The Wellington Straight takes its name from the Wellington bombers that were based at the Northamptonshire circuit during World War II. Fittingly, the straight is formed from one of the old runways.
Brooklands (turn six): In the days of pre-war motor racing, Brooklands was Britain’s No. 1 venue. It makes sense that one of the corners at the modern-day home of British motorsport is named in the old track’s honor.
Luffield (turn seven): Like Abbey, the long right hander was named after Luffield Chapel. Introduced to Silverstone’s grand prix layout ahead of the 1991 race, Luffield was originally two distinct corners, known as Luffield 1 and Luffield 2.
Woodcote (turn eight): The Royal Automobile Club (RAC) was responsible for organizing the first major races at Silverstone. As such, the group had a major influence in naming many of the track’s original corners. Woodcote, the
sweeping right-hander which used to end the lap, is named after Woodcote Park, a RAC-owned club in Surrey.
Copse (turn nine): Silverstone is surrounded by luscious green fields and small pockets of dense woodland, knowns as copses. The quick Copse corner, which was the circuit’s first turn for nearly 60 years, passes especially close to Chapel Copse and Cheese Copse, hence its name.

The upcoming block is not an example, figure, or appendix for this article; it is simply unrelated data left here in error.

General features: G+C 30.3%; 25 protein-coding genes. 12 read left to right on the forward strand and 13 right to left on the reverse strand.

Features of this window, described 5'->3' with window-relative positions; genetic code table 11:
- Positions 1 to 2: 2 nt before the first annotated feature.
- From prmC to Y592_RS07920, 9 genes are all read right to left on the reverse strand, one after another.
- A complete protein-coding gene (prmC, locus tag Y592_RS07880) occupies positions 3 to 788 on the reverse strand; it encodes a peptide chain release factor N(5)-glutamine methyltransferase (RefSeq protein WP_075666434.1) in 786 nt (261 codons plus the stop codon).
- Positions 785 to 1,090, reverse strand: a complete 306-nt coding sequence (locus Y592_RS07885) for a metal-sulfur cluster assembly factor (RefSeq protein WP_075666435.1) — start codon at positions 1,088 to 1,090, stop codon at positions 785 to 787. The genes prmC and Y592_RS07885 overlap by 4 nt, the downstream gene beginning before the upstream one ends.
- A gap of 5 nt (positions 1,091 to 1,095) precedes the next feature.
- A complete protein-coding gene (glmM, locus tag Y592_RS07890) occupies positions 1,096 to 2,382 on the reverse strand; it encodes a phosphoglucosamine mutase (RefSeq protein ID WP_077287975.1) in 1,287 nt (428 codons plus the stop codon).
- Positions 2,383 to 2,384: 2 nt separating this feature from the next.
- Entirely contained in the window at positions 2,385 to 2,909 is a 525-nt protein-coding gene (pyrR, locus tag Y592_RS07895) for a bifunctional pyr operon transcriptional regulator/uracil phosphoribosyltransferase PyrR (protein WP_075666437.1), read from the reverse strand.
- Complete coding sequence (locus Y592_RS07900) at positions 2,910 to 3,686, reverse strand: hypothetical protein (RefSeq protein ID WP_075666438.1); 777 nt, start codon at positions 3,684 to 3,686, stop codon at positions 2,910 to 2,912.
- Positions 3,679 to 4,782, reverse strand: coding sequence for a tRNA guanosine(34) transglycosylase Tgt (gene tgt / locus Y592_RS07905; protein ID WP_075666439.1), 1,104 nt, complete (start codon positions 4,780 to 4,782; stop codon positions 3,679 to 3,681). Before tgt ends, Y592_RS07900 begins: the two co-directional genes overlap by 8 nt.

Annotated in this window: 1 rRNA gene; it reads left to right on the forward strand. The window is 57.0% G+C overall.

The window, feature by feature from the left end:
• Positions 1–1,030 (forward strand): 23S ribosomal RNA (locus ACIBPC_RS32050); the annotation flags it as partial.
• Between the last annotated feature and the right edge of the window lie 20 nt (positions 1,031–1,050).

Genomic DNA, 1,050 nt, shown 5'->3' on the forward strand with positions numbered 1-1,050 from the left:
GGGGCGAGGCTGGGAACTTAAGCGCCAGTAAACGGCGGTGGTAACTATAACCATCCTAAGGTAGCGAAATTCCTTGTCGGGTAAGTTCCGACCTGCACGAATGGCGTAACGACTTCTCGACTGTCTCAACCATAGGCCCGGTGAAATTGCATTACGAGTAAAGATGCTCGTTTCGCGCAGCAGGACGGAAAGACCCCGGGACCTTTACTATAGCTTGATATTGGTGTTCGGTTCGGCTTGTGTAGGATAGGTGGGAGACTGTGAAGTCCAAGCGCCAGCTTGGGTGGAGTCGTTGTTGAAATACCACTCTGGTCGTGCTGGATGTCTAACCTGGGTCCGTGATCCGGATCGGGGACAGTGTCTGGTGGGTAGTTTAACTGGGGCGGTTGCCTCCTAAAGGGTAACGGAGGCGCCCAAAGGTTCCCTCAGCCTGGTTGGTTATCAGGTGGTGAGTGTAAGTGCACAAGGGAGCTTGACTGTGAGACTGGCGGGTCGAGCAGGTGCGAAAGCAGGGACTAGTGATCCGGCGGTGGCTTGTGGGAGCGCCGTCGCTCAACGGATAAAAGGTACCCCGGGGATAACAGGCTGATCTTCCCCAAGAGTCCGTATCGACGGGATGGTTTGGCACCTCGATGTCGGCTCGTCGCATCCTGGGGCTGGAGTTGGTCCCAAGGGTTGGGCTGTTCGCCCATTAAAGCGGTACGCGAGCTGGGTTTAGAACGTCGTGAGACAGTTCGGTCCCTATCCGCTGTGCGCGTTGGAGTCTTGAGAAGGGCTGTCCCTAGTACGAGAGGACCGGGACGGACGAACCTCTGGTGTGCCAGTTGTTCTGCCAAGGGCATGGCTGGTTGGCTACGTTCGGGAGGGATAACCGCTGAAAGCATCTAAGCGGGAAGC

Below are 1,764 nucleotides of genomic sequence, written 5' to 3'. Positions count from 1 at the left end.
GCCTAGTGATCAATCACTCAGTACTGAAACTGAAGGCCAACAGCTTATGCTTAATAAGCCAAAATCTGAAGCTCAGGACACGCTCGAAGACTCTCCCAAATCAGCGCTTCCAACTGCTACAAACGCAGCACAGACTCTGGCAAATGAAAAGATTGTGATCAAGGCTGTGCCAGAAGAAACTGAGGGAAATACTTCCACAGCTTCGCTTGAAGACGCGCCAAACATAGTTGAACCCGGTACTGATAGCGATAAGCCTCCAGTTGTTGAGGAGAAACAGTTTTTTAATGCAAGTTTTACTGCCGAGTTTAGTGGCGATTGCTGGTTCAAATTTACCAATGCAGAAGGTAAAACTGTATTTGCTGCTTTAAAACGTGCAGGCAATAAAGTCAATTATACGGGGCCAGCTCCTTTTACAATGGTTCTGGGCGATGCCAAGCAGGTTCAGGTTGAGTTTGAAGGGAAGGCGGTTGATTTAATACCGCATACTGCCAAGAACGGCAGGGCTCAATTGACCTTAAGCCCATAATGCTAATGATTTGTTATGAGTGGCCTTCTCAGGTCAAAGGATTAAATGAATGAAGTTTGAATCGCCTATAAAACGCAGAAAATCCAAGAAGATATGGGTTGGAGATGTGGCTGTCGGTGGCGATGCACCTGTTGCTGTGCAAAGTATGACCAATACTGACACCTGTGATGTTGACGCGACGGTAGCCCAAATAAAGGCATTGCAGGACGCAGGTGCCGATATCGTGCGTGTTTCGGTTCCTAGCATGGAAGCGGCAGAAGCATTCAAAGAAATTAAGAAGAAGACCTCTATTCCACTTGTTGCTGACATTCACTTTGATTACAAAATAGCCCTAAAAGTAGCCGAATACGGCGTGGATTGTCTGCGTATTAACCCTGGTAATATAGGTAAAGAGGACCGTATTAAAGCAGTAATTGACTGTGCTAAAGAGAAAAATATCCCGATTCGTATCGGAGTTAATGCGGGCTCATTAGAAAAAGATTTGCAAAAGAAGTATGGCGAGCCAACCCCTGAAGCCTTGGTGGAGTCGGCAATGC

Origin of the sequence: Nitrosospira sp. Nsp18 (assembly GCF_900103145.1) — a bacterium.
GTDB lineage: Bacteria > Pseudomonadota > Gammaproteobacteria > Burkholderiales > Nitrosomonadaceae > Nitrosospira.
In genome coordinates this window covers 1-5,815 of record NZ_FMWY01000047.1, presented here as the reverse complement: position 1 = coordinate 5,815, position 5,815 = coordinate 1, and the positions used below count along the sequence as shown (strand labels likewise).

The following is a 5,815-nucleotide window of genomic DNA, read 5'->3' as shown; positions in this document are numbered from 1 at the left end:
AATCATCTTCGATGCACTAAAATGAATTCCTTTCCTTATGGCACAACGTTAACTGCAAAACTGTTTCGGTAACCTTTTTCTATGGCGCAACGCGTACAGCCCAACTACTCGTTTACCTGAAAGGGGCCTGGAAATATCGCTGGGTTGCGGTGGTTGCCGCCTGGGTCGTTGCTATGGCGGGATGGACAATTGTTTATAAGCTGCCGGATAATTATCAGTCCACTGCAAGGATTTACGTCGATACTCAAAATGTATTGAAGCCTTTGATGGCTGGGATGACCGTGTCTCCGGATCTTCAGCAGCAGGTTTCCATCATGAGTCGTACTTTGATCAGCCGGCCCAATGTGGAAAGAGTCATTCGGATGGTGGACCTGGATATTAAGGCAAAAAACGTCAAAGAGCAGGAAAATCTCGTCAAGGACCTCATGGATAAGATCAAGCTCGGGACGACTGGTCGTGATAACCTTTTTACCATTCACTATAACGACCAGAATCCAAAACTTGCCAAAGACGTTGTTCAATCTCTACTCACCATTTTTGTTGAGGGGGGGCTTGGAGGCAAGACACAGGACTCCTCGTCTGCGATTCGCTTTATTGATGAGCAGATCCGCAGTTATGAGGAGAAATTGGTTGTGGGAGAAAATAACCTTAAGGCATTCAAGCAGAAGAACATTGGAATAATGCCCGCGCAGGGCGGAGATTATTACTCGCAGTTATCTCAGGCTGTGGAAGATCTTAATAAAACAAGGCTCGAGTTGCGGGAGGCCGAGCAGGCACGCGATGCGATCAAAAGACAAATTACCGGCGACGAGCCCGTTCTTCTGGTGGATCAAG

Maggotts, Becketts and Chapel (turns 10-14): Approached at around 300 kph (186 mph), Silverstone’s fastest and most iconic sequence of corners was three distinct bends until 1991
Today, they are interlinked. The opening section, Maggotts, was named for nearby Maggot Moor. Becketts and Chapel Curve, meanwhile, take their names from the medieval chapel of St. Thomas à Beckett, which was built in memory of the murdered Archbishop of Canterbury and once stood near the corners. The chapel buildings were demolished in 1943 to make way for Silverstone airfield.
Hangar Straight: Silverstone’s use as a Royal Air Force base meant that it was once home to several large hangars. Two of the largest stood next to what became the circuit’s backstraight. Today it is tackled at more than 325 kph (202 mph).
Stowe (turn 15): Situated at the end of Hangar Straight, the rapid right-hander has always been a challenge for drivers despite several changes over the years. Like so many other corners at Silverstone, it takes its name from a nearby landmark. That is Stowe School, which lies just south of the circuit.
Vale (turn 16): Built on an airfield, Silverstone is more or less flat, which is why the most undulating piece of track, found between Stowe and Club, was named Vale. That is another word for valley. However, some say the name is simply a reflection of the fact this portion of the track sits within the district of Aylesbury Vale.